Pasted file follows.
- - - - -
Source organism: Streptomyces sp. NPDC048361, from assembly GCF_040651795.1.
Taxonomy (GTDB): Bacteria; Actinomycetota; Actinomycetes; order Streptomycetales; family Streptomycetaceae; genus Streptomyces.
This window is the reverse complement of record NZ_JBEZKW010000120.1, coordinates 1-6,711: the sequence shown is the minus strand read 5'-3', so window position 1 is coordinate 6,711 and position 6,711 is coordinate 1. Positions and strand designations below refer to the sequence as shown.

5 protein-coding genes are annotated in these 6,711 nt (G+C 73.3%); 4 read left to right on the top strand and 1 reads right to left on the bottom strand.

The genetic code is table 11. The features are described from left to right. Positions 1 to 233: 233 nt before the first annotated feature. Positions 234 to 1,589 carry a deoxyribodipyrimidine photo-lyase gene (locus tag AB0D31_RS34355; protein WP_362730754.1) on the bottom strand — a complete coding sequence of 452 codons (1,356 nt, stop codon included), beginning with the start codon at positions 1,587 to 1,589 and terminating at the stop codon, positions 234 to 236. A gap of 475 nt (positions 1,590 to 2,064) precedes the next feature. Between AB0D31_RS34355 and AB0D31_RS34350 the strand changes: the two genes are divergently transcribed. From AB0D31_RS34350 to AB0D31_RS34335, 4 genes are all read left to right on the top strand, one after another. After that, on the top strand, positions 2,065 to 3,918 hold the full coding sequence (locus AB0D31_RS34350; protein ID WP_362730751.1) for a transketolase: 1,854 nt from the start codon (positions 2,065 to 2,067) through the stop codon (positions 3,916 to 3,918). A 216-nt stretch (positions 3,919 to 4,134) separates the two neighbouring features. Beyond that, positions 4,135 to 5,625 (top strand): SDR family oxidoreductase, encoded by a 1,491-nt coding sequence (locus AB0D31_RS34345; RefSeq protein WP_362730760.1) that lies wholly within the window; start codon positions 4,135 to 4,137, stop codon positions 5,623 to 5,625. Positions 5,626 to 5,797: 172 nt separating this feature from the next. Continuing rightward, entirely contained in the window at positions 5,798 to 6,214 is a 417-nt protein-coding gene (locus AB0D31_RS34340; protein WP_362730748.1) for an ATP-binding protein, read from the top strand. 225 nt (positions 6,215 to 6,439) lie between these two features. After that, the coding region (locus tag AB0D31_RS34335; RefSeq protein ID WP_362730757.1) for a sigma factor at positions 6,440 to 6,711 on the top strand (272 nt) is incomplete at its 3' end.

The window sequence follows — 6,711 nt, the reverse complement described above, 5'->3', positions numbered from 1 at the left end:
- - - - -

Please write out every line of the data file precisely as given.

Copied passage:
Source organism: Streptomyces sp. NPDC048361, from assembly GCF_040651795.1.
Taxonomy (GTDB): Bacteria; Actinomycetota; Actinomycetes; order Streptomycetales; family Streptomycetaceae; genus Streptomyces.
This window is the reverse complement of record NZ_JBEZKW010000120.1, coordinates 1-6,711: the sequence shown is the minus strand read 5'-3', so window position 1 is coordinate 6,711 and position 6,711 is coordinate 1. Positions and strand designations below refer to the sequence as shown.

5 protein-coding genes are annotated in these 6,711 nt (G+C 73.3%); 4 read left to right on the top strand and 1 reads right to left on the bottom strand.

The genetic code is table 11. The features are described from left to right. Positions 1 to 233: 233 nt before the first annotated feature. Positions 234 to 1,589 carry a deoxyribodipyrimidine photo-lyase gene (locus tag AB0D31_RS34355; protein WP_362730754.1) on the bottom strand — a complete coding sequence of 452 codons (1,356 nt, stop codon included), beginning with the start codon at positions 1,587 to 1,589 and terminating at the stop codon, positions 234 to 236. A gap of 475 nt (positions 1,590 to 2,064) precedes the next feature. Between AB0D31_RS34355 and AB0D31_RS34350 the strand changes: the two genes are divergently transcribed. From AB0D31_RS34350 to AB0D31_RS34335, 4 genes are all read left to right on the top strand, one after another. After that, on the top strand, positions 2,065 to 3,918 hold the full coding sequence (locus AB0D31_RS34350; protein ID WP_362730751.1) for a transketolase: 1,854 nt from the start codon (positions 2,065 to 2,067) through the stop codon (positions 3,916 to 3,918). A 216-nt stretch (positions 3,919 to 4,134) separates the two neighbouring features. Beyond that, positions 4,135 to 5,625 (top strand): SDR family oxidoreductase, encoded by a 1,491-nt coding sequence (locus AB0D31_RS34345; RefSeq protein WP_362730760.1) that lies wholly within the window; start codon positions 4,135 to 4,137, stop codon positions 5,623 to 5,625. Positions 5,626 to 5,797: 172 nt separating this feature from the next. Continuing rightward, entirely contained in the window at positions 5,798 to 6,214 is a 417-nt protein-coding gene (locus AB0D31_RS34340; protein WP_362730748.1) for an ATP-binding protein, read from the top strand. 225 nt (positions 6,215 to 6,439) lie between these two features. After that, the coding region (locus tag AB0D31_RS34335; RefSeq protein ID WP_362730757.1) for a sigma factor at positions 6,440 to 6,711 on the top strand (272 nt) is incomplete at its 3' end.

The window sequence follows — 6,711 nt, the reverse complement described above, 5'->3', positions numbered from 1 at the left end: